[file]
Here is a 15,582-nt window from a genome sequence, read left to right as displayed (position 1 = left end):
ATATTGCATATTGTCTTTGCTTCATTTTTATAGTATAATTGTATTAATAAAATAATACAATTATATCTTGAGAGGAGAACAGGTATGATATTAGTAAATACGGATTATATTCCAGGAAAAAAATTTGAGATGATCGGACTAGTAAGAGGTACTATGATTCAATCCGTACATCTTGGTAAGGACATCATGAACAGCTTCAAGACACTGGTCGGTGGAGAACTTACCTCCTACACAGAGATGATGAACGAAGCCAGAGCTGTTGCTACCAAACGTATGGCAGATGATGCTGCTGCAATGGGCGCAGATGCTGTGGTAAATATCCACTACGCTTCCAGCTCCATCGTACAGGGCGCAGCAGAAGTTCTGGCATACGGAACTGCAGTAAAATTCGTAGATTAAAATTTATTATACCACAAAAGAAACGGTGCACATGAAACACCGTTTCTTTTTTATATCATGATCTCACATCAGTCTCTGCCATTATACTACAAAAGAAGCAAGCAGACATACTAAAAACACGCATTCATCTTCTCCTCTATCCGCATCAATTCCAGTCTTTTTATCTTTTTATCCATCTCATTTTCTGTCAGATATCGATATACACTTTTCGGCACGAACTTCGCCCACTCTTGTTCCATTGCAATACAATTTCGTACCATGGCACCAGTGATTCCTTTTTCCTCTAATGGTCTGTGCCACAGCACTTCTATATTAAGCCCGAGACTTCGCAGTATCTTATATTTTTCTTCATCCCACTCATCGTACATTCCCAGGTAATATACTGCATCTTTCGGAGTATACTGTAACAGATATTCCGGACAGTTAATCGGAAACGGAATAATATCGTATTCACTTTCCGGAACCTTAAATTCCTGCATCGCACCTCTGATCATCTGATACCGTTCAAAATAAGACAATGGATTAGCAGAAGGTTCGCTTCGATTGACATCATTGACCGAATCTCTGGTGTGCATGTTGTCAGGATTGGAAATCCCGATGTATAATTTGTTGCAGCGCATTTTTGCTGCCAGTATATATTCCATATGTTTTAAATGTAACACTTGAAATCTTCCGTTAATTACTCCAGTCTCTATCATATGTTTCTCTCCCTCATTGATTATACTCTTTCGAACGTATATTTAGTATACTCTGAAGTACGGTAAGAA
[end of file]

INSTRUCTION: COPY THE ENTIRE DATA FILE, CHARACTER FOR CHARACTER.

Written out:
Here is a 15,582-nt window from a genome sequence, read left to right as displayed (position 1 = left end):
ATATTGCATATTGTCTTTGCTTCATTTTTATAGTATAATTGTATTAATAAAATAATACAATTATATCTTGAGAGGAGAACAGGTATGATATTAGTAAATACGGATTATATTCCAGGAAAAAAATTTGAGATGATCGGACTAGTAAGAGGTACTATGATTCAATCCGTACATCTTGGTAAGGACATCATGAACAGCTTCAAGACACTGGTCGGTGGAGAACTTACCTCCTACACAGAGATGATGAACGAAGCCAGAGCTGTTGCTACCAAACGTATGGCAGATGATGCTGCTGCAATGGGCGCAGATGCTGTGGTAAATATCCACTACGCTTCCAGCTCCATCGTACAGGGCGCAGCAGAAGTTCTGGCATACGGAACTGCAGTAAAATTCGTAGATTAAAATTTATTATACCACAAAAGAAACGGTGCACATGAAACACCGTTTCTTTTTTATATCATGATCTCACATCAGTCTCTGCCATTATACTACAAAAGAAGCAAGCAGACATACTAAAAACACGCATTCATCTTCTCCTCTATCCGCATCAATTCCAGTCTTTTTATCTTTTTATCCATCTCATTTTCTGTCAGATATCGATATACACTTTTCGGCACGAACTTCGCCCACTCTTGTTCCATTGCAATACAATTTCGTACCATGGCACCAGTGATTCCTTTTTCCTCTAATGGTCTGTGCCACAGCACTTCTATATTAAGCCCGAGACTTCGCAGTATCTTATATTTTTCTTCATCCCACTCATCGTACATTCCCAGGTAATATACTGCATCTTTCGGAGTATACTGTAACAGATATTCCGGACAGTTAATCGGAAACGGAATAATATCGTATTCACTTTCCGGAACCTTAAATTCCTGCATCGCACCTCTGATCATCTGATACCGTTCAAAATAAGACAATGGATTAGCAGAAGGTTCGCTTCGATTGACATCATTGACCGAATCTCTGGTGTGCATGTTGTCAGGATTGGAAATCCCGATGTATAATTTGTTGCAGCGCATTTTTGCTGCCAGTATATATTCCATATGTTTTAAATGTAACACTTGAAATCTTCCGTTAATTACTCCAGTCTCTATCATATGTTTCTCTCCCTCATTGATTATACTCTTTCGAACGTATATTTAGTATACTCTGAAGTACGGTAAGAA